At the first of a series of regional workshops of the Side by Side: Faith Movement for Gender Justice initiative, leaders representing Anglican Communion churches in Brazil, Mexico, Colombia, the Dominican Republic, Ecuador, Honduras, Puerto Rico, Uruguay and Venezuela joined representatives from national, regional and international faith communities and organisations in setting up a regional coordination group to implement the gathering’s strong commitments to overcoming gender inequality.
“It’s about restoring relationships to one of equality, where men and women are valued in the image of God. Gender justice means that all can flourish,” said Paulo Ueti, Anglican Alliance Facilitator for Latin America and the Caribbean (LAC), who supported the workshop in São Paulo, Brazil, from 26 to 28 October.
Side by Side brings together churches and Christian networks and agencies to explore the theological imperative for gender justice, and ways to take action together. The Anglican Communion Office, together with the Anglican Alliance, participated in the movement’s foundational meeting in March in London and the Revd Terrie Robinson, Director for Women in Church and Society at the Anglican Communion Office, is co-chair of the Side by Side’s inception committee.
“A top priority of Side by Side is to build the capacity of faith leaders to tackle gender inequality. The workshop was a key opportunity for clergy and lay leaders in the LAC region to discuss our particular contexts, potentialities and challenges for faith-led gender justice,” Paulo said.
The workshop’s theological reflection underlined the participants’ common understanding of the importance of confronting inequality and all kinds of discrimination, despite varying cultural, religious and linguistic backgrounds, he added.
In the passage in Luke (13,10-17) that the workshop studied, Jesus heals a woman with disability. “The central message debated is the prophetic and challenging message of Jesus, who reaches out to a woman who is considered the personification of exclusion, in defiance of the established interpretation of the rules of that time,” said Mara Luz of the Anglican Alliance Advisory Council and member of the newly-appointed Side by Side LAC coordination group.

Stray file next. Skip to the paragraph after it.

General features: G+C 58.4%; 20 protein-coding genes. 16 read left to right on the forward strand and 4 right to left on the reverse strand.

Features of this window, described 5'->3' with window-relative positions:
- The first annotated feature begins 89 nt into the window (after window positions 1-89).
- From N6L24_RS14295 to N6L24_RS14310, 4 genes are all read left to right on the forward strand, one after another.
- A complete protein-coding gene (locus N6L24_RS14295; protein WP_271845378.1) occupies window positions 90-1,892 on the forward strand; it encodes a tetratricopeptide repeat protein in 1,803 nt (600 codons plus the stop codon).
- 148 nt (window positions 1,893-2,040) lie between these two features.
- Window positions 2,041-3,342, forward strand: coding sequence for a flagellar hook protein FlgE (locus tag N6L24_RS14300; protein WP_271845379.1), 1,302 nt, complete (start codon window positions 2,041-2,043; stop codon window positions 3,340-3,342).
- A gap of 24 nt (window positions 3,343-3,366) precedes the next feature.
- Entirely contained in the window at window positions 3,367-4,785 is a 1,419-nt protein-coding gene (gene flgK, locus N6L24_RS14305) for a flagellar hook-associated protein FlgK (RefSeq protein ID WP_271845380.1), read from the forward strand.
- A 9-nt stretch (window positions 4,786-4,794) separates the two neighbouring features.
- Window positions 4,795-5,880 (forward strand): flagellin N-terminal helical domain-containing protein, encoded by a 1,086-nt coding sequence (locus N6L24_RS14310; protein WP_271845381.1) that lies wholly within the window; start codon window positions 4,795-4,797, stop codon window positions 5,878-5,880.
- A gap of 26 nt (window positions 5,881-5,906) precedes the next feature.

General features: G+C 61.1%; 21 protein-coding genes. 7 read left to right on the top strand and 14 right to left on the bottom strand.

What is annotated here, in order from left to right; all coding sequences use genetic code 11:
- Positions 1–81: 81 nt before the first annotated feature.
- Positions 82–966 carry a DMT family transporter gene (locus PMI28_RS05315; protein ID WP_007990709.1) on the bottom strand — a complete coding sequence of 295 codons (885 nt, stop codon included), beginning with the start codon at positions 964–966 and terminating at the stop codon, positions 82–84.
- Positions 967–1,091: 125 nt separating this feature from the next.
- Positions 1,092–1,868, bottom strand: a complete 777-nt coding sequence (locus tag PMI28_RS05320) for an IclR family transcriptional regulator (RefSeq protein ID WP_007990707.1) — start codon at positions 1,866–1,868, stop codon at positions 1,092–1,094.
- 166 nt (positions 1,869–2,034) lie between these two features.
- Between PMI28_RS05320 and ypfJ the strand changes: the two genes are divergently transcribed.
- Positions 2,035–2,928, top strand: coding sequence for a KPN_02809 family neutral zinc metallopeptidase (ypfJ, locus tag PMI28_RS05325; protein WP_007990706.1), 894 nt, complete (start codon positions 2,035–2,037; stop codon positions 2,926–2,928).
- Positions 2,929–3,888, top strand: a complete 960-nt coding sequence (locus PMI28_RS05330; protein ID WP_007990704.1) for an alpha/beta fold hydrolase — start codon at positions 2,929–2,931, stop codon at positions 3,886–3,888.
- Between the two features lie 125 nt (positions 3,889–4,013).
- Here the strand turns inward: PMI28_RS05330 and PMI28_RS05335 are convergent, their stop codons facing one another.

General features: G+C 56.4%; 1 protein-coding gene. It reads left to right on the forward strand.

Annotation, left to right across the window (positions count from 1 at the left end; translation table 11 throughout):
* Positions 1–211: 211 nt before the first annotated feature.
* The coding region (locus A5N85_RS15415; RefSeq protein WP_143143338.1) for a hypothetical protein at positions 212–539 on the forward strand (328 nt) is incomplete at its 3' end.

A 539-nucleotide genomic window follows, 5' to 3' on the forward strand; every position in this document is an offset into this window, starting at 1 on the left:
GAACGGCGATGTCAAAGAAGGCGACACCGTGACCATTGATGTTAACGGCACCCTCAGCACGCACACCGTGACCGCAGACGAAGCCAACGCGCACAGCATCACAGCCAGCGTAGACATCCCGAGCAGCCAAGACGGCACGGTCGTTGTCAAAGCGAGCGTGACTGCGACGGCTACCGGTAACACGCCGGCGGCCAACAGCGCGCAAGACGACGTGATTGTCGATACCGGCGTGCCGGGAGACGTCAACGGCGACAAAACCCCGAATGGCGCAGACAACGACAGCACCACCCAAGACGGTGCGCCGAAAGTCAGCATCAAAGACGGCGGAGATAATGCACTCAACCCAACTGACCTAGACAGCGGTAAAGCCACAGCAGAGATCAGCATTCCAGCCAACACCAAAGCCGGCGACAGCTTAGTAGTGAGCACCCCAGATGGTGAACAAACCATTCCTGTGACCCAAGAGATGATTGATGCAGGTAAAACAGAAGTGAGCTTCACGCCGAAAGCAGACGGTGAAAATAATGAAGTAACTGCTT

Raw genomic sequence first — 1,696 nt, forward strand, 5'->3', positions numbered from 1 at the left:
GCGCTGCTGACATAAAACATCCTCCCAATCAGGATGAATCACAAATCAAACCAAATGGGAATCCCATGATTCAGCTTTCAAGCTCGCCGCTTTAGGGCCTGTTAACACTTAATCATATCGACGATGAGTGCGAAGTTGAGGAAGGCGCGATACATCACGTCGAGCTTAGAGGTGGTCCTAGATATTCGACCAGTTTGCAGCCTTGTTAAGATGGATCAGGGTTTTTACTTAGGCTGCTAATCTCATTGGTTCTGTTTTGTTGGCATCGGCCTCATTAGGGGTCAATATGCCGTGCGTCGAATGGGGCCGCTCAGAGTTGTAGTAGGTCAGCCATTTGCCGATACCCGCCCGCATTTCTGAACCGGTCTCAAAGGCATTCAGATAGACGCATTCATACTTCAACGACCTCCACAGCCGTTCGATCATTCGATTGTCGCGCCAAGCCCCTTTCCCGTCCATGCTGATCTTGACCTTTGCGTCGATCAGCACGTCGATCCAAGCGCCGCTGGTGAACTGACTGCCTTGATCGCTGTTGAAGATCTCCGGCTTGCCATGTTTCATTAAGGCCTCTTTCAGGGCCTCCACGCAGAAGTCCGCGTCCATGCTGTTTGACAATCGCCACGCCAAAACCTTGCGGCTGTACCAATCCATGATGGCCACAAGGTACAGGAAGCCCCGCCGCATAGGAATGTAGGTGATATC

This rejection of discriminatory societal norms carries a strong challenge in the LAC context where inequalities between different “identities” are not only an everyday reality but are also interdependent, Paulo commented. “The privilege of being white, male, urban, exists because a black, rural woman is structurally excluded.”
The participants identified further barriers preventing women and men in the region from enjoying their right to a life in dignity and freedom from violence, among them increasing political and religious conservatism, poverty, the absence of decent public services, widespread racism, erosion of previously acquired rights, and the lack of separation between state and religion. Another important issue raised was the tiredness with the issue of “gender”.
Participants greatly valued the workshop space to share experiences and learn from each other in the face of these barriers. They highlighted the theological, awareness raising, and advocacy work they are involved in to effect change and transform barriers, including support for vulnerable Haitian women in the Dominican Republic, theological reflection and formation from a woman’s perspective in Nicaragua, peace building and support for female survivors of violence in Colombia, and interfaith gender justice projects in Haiti.
For the Revd Elizabeth Cepeda from the Anglican Church of Mexico, who assists people who suffer tremendous violence as they attempt to cross the border with the United States, “the richness of this movement is precisely the possibility to be part of it, to share experiences and build empowerment in the different layers of social justice, and work to enable good practices and learn from the errors made before”.
Paulo said the workshop was helping to identify the specific resources the LAC region can bring to the global movement for gender justice.
“Liberation theology, interreligious and ecumenical work, new understandings of masculinity, popular Bible reading by women collectives, and Afro and Indigenous spiritualities all can enrich action that faith leaders in other regions take to transform gender inequality,” he said.
“The most important issue we discovered was the need to work interreligiously and inclusively: we need to seek out the common points, not our differences, always with respect,” the workshop participants affirmed together.
The Revd Rachel Carnegie, Anglican Alliance Co-Executive Director, underlined the importance of the Side by Side initiative.
“Gender justice is at the heart of the Alliance’s vision and it is exciting to see the energy in the region around this Alliance global priority,” she said. “Anglican partners in Latin America are indeed galvanised for action.”
Collaboration for such action is crucial and the Alliance, alongside other key actors in the Communion, will continue to support Anglican participation in this important global movement for gender justice, she added.
Photo: Side by Side LAC workshop participants